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According to the US Department of Labor, workplace harassment can be based on race, color, religion, sex (including gender identity and pregnancy), national origin, age, disability, genetic information, sexual orientation, or parental status.
Prohibited workplace harassment may take either of two forms. It may entail “quid pro quo” harassment, which occurs in cases in which employment decisions or treatment are based on submission to or rejection of unwelcome conduct, typically conduct of a sexual nature. Workplace harassment may also consist of offensive conduct based on one or more of the protected groups mentioned above that is so severe or pervasive that it creates a hostile or offensive work environment or when it results in an adverse employment decision (such as being fired or demoted).
Workplace harassment is an ongoing and very real issue that exists in companies including small, large, non-profit and for-profit firms. According to a reliable source, the national average cost for settling a sexual harassment claim is $40,000.00. Such harassment claims are filed daily, so it literally pays to be protected and aware.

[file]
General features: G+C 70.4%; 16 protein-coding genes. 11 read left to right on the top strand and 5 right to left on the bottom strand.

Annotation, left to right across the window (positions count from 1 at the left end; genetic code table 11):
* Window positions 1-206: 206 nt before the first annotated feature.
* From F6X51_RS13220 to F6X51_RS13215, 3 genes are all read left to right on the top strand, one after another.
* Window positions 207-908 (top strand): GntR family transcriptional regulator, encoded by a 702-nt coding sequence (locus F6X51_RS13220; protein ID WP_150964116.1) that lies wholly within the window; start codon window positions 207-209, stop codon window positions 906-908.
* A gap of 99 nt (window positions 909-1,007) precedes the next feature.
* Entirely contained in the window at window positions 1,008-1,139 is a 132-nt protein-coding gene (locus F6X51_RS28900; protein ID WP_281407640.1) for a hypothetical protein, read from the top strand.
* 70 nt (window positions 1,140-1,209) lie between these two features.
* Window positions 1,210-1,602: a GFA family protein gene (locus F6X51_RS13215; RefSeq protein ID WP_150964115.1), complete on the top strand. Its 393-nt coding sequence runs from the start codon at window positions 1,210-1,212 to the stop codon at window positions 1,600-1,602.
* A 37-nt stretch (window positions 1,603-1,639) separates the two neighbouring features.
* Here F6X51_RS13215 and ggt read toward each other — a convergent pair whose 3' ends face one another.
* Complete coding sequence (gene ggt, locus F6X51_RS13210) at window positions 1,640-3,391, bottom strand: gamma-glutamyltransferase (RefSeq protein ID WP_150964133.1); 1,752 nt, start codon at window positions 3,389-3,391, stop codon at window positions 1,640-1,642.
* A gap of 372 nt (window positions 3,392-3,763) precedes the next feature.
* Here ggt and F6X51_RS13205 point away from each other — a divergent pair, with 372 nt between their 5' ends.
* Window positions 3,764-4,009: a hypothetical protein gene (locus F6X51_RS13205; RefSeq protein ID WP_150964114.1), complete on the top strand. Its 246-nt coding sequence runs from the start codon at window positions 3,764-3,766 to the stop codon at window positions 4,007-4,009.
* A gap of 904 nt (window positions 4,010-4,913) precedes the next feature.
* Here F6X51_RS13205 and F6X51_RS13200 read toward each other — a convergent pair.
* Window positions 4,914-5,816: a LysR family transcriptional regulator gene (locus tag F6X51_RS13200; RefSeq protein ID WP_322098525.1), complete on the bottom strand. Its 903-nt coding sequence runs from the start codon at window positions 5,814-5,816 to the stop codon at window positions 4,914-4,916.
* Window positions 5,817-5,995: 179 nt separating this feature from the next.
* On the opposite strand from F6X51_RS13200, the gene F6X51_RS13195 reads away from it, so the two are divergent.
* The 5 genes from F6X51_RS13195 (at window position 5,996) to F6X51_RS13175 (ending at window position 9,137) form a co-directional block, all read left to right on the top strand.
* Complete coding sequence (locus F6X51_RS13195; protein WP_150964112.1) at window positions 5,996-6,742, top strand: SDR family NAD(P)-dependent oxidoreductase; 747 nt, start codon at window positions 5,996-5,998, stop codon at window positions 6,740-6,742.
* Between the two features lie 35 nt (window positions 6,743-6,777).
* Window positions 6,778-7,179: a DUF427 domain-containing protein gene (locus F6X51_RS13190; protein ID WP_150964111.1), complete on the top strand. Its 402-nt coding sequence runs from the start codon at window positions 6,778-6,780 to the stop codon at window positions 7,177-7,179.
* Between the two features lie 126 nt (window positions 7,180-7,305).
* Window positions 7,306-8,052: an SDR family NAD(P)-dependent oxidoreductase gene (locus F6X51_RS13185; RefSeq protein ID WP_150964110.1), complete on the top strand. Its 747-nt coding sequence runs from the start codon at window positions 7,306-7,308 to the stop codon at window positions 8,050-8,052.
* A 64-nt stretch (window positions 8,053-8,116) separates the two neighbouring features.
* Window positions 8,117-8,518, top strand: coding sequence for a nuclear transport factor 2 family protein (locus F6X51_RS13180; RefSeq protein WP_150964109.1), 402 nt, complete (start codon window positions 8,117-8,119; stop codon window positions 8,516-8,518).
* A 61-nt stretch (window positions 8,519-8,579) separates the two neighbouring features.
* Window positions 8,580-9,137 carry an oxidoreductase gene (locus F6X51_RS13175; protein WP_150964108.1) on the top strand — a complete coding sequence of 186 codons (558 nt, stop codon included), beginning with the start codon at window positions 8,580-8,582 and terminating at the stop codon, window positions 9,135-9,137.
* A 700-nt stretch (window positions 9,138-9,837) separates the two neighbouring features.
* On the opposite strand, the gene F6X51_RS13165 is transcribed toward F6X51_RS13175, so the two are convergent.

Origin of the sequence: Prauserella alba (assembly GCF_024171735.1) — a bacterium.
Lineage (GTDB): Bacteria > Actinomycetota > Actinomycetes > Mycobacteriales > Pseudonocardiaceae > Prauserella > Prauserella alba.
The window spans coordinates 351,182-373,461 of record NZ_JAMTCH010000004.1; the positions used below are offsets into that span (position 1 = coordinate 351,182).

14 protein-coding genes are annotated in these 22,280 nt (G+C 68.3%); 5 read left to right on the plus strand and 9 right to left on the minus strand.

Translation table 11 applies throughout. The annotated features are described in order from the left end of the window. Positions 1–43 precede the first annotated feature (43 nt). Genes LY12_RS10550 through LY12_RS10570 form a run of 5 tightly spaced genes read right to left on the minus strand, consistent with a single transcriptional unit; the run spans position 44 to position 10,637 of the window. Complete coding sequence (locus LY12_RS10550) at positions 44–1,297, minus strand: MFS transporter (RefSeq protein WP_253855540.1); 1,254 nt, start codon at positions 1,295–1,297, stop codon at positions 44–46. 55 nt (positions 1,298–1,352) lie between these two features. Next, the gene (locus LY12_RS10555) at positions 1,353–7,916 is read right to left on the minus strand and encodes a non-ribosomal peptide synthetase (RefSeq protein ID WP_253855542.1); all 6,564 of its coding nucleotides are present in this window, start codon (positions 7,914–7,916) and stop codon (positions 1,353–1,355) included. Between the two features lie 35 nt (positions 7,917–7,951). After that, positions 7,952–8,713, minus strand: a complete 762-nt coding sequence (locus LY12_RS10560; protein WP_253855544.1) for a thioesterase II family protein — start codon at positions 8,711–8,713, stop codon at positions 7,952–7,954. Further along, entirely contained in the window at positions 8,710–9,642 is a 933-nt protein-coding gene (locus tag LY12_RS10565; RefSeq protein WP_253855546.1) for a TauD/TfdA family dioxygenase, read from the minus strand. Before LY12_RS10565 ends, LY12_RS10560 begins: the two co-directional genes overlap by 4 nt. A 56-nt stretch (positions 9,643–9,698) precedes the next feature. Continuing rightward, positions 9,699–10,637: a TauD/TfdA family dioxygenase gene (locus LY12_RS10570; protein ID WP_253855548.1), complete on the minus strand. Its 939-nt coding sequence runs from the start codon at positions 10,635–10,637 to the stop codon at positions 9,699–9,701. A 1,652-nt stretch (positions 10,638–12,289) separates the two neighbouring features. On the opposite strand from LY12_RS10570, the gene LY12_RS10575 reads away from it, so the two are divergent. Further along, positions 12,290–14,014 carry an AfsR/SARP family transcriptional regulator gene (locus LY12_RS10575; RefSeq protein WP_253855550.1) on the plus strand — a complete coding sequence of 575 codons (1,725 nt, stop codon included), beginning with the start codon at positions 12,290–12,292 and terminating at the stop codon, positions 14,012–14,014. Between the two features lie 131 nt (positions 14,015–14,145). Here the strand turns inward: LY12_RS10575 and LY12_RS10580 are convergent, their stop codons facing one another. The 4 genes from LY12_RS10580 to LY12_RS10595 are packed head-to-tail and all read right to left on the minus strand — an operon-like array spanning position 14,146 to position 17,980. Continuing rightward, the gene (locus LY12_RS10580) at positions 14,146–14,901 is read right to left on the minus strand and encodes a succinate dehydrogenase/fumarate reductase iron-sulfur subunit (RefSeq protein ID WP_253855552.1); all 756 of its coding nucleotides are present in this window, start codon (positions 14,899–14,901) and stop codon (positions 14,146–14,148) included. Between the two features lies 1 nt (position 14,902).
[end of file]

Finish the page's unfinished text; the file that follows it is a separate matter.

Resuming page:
For example, last month non-profit organization Goodwill settled a sexual harassment lawsuit for $850,000. The suit stemmed from an investigation by the U.S. Equal Employment Opportunity Commission after complaints were made against Goodwill and affiliate Calidad Industries Inc. in California.
According to the lawsuit, a supervisor at the Oakland Federal Building repeatedly harassed six female janitors, including one young woman with developmental disabilities. These women were relatively new to the workforce and were employed under a federal government contract by Goodwill/Calidad’s janitorial operations.
In addition to the allegations of sexual harassment contained in the lawsuit, it also includes charges that two managers were unfairly criticized and disciplined in retaliation for supporting the women’s sexual harassment claims. The lawsuit even alleges that one manager was compelled to resign.
In addition to the financial settlement, Goodwill also agreed to: Revise their EEO policies, institute supervisor accountability policies concerning discrimination issues, conduct comprehensive workforce training, and hire a consultant to monitor any responses to future complaints. To fully comply with the agreement’s terms, the companies are also required to provide regular reports to the EEOC.
This is one of at least seven settlements spurred from EEOC sexual harassment allegations so far in 2018. The Goodwill settlement was the largest among them and the smallest was reached earlier this month by LA Fiesta Fresh Mexican Grill and Cantina, which agreed to pay $25,000.00.
The good news is that sexual harassment claims are largely avoidable. Here are a few “best practices” for employers who want to learn how to prevent sexual harassment in the workplace.
Title VII of the Civil Rights Act of 1964 protects employees from sexual harassment which is a form of sex discrimination. The law applies to employers with 15 or more employees, as well as employment agencies, labor organizations, and the government.